Accounting – Process of identifying, measuring and reporting financial information of an entity

Accounts Payable – The amount owed by a business to its suppliers or vendors for goods and services purchased on credit

Accounts Receivable – The amounts owed to a business from its customers or clients for goods or services provided on credit

Accrual Accounting – A method of accounting where income and expenses are recorded in the periods in which they occur, not necessarily the periods in which cash is exchanged

Accrued Liabilities – Also known as Accrued Expenses, these are payment obligations that you will pay in the future for merchandise or services already provided to your company

Accrued Revenue – Is money your company has earned but hasn’t yet billed the customer for

Amortization – Gradual reduction of amounts in an account over time, either assets or liabilities

Asset – property with a cash value that is owned by a business or individual

Audit Trail – a record of every transaction, when it was done, by whom and where, used by auditors when validating the financial statement

Auditors – third party accountants who review an entity’s financial statements for accuracy and provide a statement to that effect

Adjusting Entries – Entries made at the end of an accounting period to bring all accounts up to date on an accrual basis, so that the company can prepare correct financial statements

Bad debts – The estimated amount of credit sales that have become questionable as to collectibility in the current period.

Balance Sheet – summary of a company’s financial status, including assets, liabilities, and equity

Bank reconciliation – The process of comparing and reporting differences between the bank balance on the bank statement and the bank balance in the ledger

Bookkeeping – recording financial information

Book value – The value of assets, liabilities, and equity recorded on the balance sheet of a business. Book value may differ from replacement cost or market value.

Break-even Point – The point in a business’s operations where revenue is sufficient to cover expenses

Budgeting – the process of assigning forecasted income and expenses to accounts, which amounts will be compared to actual income and expense for analysis of variances

Capital Assets – The tangible operating assets of a business. These assets generally provide the business with operating capacity as opposed to being held for resale. They have a relatively long life

Capital Stock – Found in the equity portion of the balance sheet describing the number of shares sold to shareholders at a predetermined value per share, also called “common stock” or “preferred stock”

Capital Surplus – Found in the equity portion of the balance sheet accounting for the amount shareholders paid that is greater or lesser than the “capital stock” amount

Capitalized Expense – Expenses that are accumulated, not expensed as incurred, to be amortized over a period of time; i.e. the development cost of a new product

Chart of Accounts – The set of accounts used by a business that make up its general ledger. These accounts are standard to that organization, and all transactions must be recorded using these standard accounts unless a change is granted by management

Cash-Basis Accounting – A method in which income and expenses are recorded when they are paid

Cash-flow – The inflows to and outflows from an entity, regardless of the sources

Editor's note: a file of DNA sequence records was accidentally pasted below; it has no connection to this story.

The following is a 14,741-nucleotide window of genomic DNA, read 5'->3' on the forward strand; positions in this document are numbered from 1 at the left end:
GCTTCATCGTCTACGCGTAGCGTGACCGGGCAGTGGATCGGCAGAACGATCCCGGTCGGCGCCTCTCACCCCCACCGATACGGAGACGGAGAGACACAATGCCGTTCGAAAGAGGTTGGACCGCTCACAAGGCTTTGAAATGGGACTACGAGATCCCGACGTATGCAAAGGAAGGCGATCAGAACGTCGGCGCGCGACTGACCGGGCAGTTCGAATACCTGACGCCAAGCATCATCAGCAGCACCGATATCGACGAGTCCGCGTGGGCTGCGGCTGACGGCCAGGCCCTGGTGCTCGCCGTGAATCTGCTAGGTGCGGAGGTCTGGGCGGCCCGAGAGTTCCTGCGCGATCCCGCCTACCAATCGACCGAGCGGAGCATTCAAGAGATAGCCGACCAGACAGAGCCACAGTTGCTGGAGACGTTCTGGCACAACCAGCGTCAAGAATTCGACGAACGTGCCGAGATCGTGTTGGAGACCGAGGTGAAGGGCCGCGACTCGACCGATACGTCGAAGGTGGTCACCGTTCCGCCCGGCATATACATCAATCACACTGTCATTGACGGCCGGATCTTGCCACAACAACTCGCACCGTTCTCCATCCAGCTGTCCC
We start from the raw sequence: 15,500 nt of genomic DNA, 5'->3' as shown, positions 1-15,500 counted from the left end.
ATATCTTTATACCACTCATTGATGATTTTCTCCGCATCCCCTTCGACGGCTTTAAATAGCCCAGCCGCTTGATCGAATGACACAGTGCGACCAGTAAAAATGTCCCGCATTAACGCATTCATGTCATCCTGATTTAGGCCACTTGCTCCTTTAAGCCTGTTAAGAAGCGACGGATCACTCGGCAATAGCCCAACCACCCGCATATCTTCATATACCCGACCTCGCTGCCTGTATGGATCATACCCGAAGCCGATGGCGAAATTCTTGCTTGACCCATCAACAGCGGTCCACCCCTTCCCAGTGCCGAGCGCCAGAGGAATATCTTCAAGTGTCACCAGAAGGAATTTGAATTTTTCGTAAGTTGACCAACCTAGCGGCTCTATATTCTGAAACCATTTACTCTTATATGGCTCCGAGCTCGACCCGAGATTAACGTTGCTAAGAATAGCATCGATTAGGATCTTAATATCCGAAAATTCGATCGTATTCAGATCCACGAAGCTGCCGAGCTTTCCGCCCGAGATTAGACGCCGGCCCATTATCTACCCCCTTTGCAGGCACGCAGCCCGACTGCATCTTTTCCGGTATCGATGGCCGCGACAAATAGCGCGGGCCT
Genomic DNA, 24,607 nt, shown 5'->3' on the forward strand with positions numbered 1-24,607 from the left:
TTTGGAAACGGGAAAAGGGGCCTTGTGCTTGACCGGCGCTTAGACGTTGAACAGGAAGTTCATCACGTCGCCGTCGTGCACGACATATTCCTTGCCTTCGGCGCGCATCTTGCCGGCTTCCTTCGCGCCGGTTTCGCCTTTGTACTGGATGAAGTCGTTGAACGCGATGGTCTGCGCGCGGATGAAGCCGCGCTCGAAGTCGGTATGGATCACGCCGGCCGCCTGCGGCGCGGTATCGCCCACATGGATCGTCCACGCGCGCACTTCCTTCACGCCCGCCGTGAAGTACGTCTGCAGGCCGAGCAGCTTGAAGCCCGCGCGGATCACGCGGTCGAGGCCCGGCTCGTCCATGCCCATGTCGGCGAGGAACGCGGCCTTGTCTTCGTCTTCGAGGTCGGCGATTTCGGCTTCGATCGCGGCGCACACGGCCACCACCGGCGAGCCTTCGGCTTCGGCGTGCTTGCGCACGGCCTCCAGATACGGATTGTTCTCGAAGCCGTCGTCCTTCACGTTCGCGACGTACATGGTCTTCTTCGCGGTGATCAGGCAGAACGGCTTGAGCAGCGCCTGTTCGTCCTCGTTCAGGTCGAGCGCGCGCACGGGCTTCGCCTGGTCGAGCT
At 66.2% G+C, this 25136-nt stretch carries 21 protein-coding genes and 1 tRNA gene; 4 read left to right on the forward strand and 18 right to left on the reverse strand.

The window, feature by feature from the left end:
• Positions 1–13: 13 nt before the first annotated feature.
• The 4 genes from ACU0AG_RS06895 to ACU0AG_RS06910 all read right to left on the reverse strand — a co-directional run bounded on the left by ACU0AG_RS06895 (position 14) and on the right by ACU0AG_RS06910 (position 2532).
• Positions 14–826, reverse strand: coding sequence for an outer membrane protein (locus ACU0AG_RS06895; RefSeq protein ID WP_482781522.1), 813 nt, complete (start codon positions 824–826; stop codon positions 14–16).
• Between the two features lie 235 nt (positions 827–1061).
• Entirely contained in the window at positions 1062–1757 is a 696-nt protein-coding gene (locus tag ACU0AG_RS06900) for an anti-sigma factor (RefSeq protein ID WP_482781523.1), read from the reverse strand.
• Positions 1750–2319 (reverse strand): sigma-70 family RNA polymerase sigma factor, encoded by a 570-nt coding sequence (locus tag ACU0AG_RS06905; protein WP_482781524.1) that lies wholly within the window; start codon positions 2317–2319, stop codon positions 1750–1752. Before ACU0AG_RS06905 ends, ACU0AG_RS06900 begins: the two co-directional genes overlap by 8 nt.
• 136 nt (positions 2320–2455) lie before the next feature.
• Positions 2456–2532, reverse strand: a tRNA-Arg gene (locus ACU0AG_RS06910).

Cash-flow statement – Shows why there is an increase or decrease in cash during the year. These increases and decreases are summarized into operating, financial, and investing activities

Cooking the books – A term for the process of making the financial results look good. “cooking the books” generally involves fraudulent methods of recording nonexistent transactions or transactions with values different from what is being recorded

Cost Accounting – A type of accounting that focuses on recording, defining, and reporting costs associated with specific operating functions

Cost of Goods Sold – The purchase of manufacturing costs of the goods that were sold during a particular period. The costs related to the goods not yet sold are accounted for in inventory on the balance sheet

Credit – An account entry with a negative value for assets, and positive value for liabilities and equity

Current Assets – Are easily converted into cash and are considered short term (under 12 months). Things like cash, bank accounts, short term investments, and debtors are considered current assets

Current liabilities – A category of liabilities on the balance sheet that represents financial obligations that are expected to be settled (paid) within one year

Current Ratio – A solvency ratio that measures whether a business has enough resources to pay its bills in the next 12 months. It is calculated by dividing current assets by current liabilities

Closing Entries – The formal process by which the enterprise reduces all nominal accounts to zero and determines and transfers the net income or net loss to an owners’ equity account. Also known as “closing the ledger,” “closing the books,” or merely “closing”

Debit – An account entry with a positive value for assets, and negative value for liabilities and equity

Debt – The amounts owed by a business to outside persons or businesses

Depreciation – Recognizing the decrease in the value of an asset due to age and use

Dividends – Amounts paid to shareholders out of current or retained earnings

Double-Entry Bookkeeping – System of accounting in which every transaction has a corresponding positive and negative entry (debits and credits)

Deferred Revenue – Deferred revenue reflects cash receipts in connection with goods and services that have not yet been delivered or rendered. Deferred revenue is located in the liabilities section of a balance sheet

Equity – Money owed to the owner or owners of a company, also known as “owner’s equity”

Expenses – An expense is anything directly paid for by the business that is needed to run the business including wages and supplies

Financial Accounting – Accounting focused on reporting an entity’s activities to an external party; ie: shareholders

Financial Statement – A record containing the balance sheet and the income statement

Fixed Asset – Long-term tangible property; building, land, computers, etc.

Gross Income – Another term for revenue